The Blatant Fallibility of Christian Theology


And now once more we have to beg the reader not to lend an ear to"How useful to us, this fable of Christ!" the charge – against Theosophy in general and the writer in particular – of disrespect toward one of the greatest and noblest characters in the History of Adeptship – Jesus of Nazareth – nor even of hatred to the Church. The expression of truth and fact can hardly be regarded, with any approximation to justice, as blasphemy or hatred.

The whole question hangs upon the solution of that one point: Was Jesus as “Son of God” and “Saviour” of Mankind, unique in the World’s annals? Was His case – among so many similar claims – the only exceptional and unprecedented one; His birth the sole supernaturally immaculate; and were all others, as maintained by the Church, but blasphemous Satanic copies and plagiarisms by anticipation? Or was He only the “son of his deeds,” a pre-eminently holy man, and a reformer, one of the many, who paid with His life for the presumption of endeavouring, in the face of ignorance and despotic power, to enlighten mankind and make its burden lighter by His Ethics and Philosophy?

The first necessitates a blind, all-resisting faith; the latter is suggested to every one by reason and logic. Moreover, has the Church always believed as she does now – or rather, as she pretends she does, in order to be thus justified in directing her anathema against those who disagree with her – or has she passed through the same throes of doubt, nay, of secret denial and unbelief, suppressed only by the force of ambition and love of power?

The question must be answered in the affirmative as to the second alternative. It is an irrefutable conclusion, and a natural inference based on facts known from historical records. Leaving for the present untouched the lives of many Popes and Saints that loudly belied their claims to infallibility and holiness, let the reader turn to Ecclesiastical History, the records of the growth and progress of the Christian Church (not of Christianity), and he will find the answer on those pages. Says a writer:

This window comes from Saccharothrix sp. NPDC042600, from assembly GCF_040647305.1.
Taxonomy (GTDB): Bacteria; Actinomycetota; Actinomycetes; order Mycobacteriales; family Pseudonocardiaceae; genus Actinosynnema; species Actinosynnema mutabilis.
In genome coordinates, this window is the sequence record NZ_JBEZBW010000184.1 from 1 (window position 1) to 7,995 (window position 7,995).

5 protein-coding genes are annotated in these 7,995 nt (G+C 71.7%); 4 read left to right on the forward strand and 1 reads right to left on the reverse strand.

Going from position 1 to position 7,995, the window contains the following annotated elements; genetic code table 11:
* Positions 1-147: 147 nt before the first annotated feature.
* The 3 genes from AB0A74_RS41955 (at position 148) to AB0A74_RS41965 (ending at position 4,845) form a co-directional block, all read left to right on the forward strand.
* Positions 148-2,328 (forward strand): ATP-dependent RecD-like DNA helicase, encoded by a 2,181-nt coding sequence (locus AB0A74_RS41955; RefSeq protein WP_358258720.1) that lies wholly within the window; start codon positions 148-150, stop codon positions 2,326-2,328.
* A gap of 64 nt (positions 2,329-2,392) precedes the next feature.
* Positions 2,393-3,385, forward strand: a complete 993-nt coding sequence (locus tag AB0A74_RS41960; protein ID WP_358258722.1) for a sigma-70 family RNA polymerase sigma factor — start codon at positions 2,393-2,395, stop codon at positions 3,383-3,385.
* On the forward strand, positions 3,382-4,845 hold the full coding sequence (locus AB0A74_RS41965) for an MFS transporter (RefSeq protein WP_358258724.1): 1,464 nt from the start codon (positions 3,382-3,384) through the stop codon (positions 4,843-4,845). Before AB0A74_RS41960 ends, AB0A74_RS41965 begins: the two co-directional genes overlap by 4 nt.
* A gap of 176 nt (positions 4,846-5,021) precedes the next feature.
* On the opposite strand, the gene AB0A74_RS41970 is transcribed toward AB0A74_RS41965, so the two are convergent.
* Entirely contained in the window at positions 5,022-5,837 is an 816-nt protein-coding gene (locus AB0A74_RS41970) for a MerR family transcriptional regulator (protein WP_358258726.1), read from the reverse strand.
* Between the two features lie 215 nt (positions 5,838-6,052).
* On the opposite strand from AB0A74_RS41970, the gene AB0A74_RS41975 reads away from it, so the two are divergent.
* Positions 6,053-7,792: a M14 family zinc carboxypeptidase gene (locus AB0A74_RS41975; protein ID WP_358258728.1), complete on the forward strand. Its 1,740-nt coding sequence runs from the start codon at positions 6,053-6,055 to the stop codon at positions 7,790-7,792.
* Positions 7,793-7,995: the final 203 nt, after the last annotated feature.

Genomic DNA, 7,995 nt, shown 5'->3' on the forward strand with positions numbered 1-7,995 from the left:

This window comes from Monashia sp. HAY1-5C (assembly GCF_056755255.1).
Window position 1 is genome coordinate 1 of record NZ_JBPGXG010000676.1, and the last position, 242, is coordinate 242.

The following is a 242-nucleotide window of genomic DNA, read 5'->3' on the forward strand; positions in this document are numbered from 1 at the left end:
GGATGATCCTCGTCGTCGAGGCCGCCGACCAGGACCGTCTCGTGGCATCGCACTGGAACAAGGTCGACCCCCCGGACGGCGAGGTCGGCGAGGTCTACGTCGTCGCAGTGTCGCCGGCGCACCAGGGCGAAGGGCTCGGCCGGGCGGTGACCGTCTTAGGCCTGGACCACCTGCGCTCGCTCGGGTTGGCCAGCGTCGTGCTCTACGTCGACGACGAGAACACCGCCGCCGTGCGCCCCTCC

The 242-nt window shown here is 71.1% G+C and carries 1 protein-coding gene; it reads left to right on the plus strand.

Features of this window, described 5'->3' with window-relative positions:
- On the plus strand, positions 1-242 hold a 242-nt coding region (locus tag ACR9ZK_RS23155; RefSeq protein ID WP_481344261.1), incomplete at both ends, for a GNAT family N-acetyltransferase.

“The Church has known too well the suggestions of freethought created by enquiry, as also all those doubts that provoke her anger to-day; and the “sacred truths” she would promulgate have been in turn admitted and repudiated, transformed and altered, amplified and curtailed, by the dignitaries of the Church hierarchy, even as regards the most fundamental dogmas.”

Where is that God or Hero whose origin, biography, and genealogy were more hazy, or more difficult to define and finally agree upon than those of Jesus? How was the now irrevocable dogma with regard to His true nature settled at last? By His mother, according to the Evangelists, He was a man – a simple mortal man; by His Father He is God! But how? Is He then man or God, or is He both at the same time? asks the perplexed writer. Truly the propositions offered on this point of the doctrine have caused floods of ink and blood to be shed, in turn, on poor Humanity, and still the doubts are not at rest. In this, as in everything else, the wise Church Councils have contradicted themselves and changed their minds a number of times. Let us recapitulate and throw a glance at the texts offered for our inspection. This is History.